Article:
More often than not, journalists have the responsibility of revealing uncomfortable truths. With the countless tragedies taking place around the world, a journalist is usually at the forefront ensuring the story gets told. The job is equally challenging, if not more, for a photojournalist, whose job is to capture within images the hardships faced by many and sear those images into the memories of the public.
This was the difficult task facing Munich-based photographer and photojournalist Erol Gurian as he started working on his latest personal project, one that he has continued working on over the last two and a half years.
As a seasoned photojournalist, one of my latest projects brought me to Beirut, Lebanon in 2015. I was researching among the sizable Armenian community there for an exhibition about the Armenian diaspora. Sadly, one hundred years after the Armenian genocide, another Exodus of Biblical dimensions unfolded while I was there: Syrians fled their country in massive numbers and found shelter with their neighbor Lebanon.
The situation on the ground gripped Erol and forced him to contact an NGO called Beyond Association in Lebanon, an organization with a primary focus of schooling refugee children in Lebanon’s Bekaa Valley where more than 700,000 currently reside. After getting in touch with them, Erol understood what the focus for his project would be: the most vulnerable refugees in Bekaa, the Syrian migrant youth, the lost generation that doesn’t receive proper schooling as they work to fend for their families. Erol hoped that his work in the area would not only raise awareness of the plight of the children from the international community but that this awareness would also lead to action, especially on the education front. He knew this would be no easy task.
Travelling in the Bekaa can be dangerous: many regions are controlled by armed Hezbollah troops and some of the camps are known to be controlled by ISIS. So it is important to move with locals who know the area very well.
The success of Erol’s project hinged on building a reliable network of locals to help him navigate the unchartered territory in Lebanon. There was a myriad of concerns plaguing his travels and his safety was only one of them.
Before I even started to unpack my cameras, it was necessary to get in touch with people in the area who know the situation, the culture of the refugee population and who had a certain standing within that population. Only with their help was I able to gain the trust of my subjects and to photograph them.
Whether it was assistance with translating, scouting or simply driving him around, Erol had to rely on the help of locals to get by from one day to the next, so that he could tell the story of the children and the women with his camera.
Residing in various informal settlements, some close to a village called Saadnayel, women and children would wake up early in the morning to be packed into trucks like sardines.
They’d be taken to the potato fields of the valley where mostly women and young girls labored under the scalding sun to support their families.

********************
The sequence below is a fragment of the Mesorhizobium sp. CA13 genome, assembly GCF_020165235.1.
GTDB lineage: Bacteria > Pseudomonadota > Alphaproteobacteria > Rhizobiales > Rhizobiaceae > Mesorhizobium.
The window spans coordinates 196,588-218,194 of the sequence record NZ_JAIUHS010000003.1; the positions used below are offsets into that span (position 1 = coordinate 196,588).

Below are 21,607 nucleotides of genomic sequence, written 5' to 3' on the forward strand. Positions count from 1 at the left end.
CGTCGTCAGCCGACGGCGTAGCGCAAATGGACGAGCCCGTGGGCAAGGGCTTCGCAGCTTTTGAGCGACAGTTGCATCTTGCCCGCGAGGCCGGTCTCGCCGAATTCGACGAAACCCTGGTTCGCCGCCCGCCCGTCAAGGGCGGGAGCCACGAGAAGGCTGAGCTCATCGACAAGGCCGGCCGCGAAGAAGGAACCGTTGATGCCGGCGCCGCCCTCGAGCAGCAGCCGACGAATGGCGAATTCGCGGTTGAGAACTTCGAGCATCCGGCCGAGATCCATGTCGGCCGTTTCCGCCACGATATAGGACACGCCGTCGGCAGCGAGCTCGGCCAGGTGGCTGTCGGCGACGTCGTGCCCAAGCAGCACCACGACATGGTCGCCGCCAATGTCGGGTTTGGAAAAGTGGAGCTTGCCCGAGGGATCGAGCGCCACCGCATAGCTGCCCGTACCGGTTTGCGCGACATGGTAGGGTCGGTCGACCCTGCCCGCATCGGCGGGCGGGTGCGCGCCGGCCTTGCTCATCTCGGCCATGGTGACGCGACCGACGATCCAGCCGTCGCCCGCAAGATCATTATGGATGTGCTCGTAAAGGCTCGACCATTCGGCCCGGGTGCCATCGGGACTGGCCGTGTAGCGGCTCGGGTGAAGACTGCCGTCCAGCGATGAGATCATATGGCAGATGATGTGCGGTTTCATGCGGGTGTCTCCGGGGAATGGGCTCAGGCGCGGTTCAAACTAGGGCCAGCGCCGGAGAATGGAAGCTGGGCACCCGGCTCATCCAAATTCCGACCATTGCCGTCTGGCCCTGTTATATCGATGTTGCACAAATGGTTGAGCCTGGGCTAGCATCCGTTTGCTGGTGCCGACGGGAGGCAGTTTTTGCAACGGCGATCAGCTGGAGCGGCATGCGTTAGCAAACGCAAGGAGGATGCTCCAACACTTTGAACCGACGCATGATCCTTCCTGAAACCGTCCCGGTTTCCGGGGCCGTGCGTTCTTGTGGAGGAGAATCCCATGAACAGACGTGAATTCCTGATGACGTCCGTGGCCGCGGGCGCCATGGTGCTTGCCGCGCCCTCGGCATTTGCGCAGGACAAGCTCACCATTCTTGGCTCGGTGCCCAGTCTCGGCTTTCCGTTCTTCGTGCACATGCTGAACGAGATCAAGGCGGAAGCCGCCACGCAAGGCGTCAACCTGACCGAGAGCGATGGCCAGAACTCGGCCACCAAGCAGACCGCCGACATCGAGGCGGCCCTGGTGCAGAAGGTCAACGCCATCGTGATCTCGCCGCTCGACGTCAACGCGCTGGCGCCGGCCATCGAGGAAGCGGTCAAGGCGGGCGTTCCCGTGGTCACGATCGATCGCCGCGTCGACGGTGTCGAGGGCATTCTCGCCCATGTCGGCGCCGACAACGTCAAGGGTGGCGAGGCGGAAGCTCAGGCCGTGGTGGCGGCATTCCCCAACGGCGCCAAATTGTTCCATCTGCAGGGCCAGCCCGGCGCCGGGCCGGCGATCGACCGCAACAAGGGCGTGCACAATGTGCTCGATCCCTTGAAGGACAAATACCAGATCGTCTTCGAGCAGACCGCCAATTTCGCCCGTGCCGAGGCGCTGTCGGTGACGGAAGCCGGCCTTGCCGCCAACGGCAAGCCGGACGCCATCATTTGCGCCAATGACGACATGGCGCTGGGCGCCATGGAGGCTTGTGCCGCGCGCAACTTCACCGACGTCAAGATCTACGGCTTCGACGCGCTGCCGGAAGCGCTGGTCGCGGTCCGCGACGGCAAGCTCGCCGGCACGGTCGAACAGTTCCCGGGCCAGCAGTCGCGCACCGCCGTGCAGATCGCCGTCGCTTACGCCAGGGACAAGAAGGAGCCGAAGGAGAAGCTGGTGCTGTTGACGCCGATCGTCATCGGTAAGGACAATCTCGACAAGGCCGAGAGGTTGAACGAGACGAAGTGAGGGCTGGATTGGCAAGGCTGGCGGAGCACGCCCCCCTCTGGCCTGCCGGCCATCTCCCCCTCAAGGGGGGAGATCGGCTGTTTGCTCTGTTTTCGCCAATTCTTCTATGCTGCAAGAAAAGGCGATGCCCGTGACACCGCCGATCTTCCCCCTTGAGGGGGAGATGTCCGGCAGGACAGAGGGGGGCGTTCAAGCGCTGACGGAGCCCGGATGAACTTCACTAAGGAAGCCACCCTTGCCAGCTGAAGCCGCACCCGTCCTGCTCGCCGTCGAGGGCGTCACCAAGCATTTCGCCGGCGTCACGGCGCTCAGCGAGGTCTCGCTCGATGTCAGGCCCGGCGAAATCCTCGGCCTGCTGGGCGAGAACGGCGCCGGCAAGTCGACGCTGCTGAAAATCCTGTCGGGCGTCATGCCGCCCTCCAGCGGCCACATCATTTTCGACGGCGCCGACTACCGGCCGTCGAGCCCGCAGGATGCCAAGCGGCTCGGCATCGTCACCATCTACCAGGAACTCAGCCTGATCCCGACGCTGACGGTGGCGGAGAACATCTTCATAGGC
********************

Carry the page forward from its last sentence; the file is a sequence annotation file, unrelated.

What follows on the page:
For these refugees, any semblance of a normal upbringing is thanks to the work of NGOs like the Beyond Association, where makeshift classrooms nestled inside tents host co-ed classes for young boys and girls where they would learn to read and write. After witnessing the dire state of affairs on the ground, Erol himself started two initiatives to help in any way he could, one focusing on media literacy and the other on handicrafts. The refugees needed all the help they could get and the photographer simply couldn’t stay idle.
As of now, Erol has made five visits to Lebanon to build on his personal project, Bekaa Blues. It’s currently available online on Adobe Spark as a photo essay while he continues to compile different narratives and images, and the reactions to his images have been wholeheartedly positive.
The photo essay has led to presentations, gigs as a journalism trainer, and a membership with BMW’s Responsible Leadership Forum. The forum organizes social and ecological projects, mostly to aid communities in distress around the world. While Erol keeps busy with these endeavors, he’s also looking to complete the last few chapters of Bekaa Blues.
I would like to reach a state of completion for the project this year or the next and then continue to think about an exhibition or a photographic book. On the other hand, there’s a good chance Bekaa Blues will be with me for a longer time and become a real long-term project. As we speak, the political situation in Syria doesn’t look promising, as far as a return of the refugees is concerned.
The situation in Lebanon hasn’t gotten any better. With each passing day, travel to Lebanon and the Bekaa Valley. becomes more difficult and dangerous. There are approximately 2 million refugees seeking shelter in Lebanon and the local population is becoming increasingly anxious and fearful of their presence. Erol is in contact with a local fixer to help navigate the rough waters, but this solution isn’t cheap.
Working on a personal project with a limited budget means Erol has only so many days before he has to stop asking for favors. He is currently seeking outside funding to continue the project, and we certainly hope that there are others fighting for this cause that are willing to help.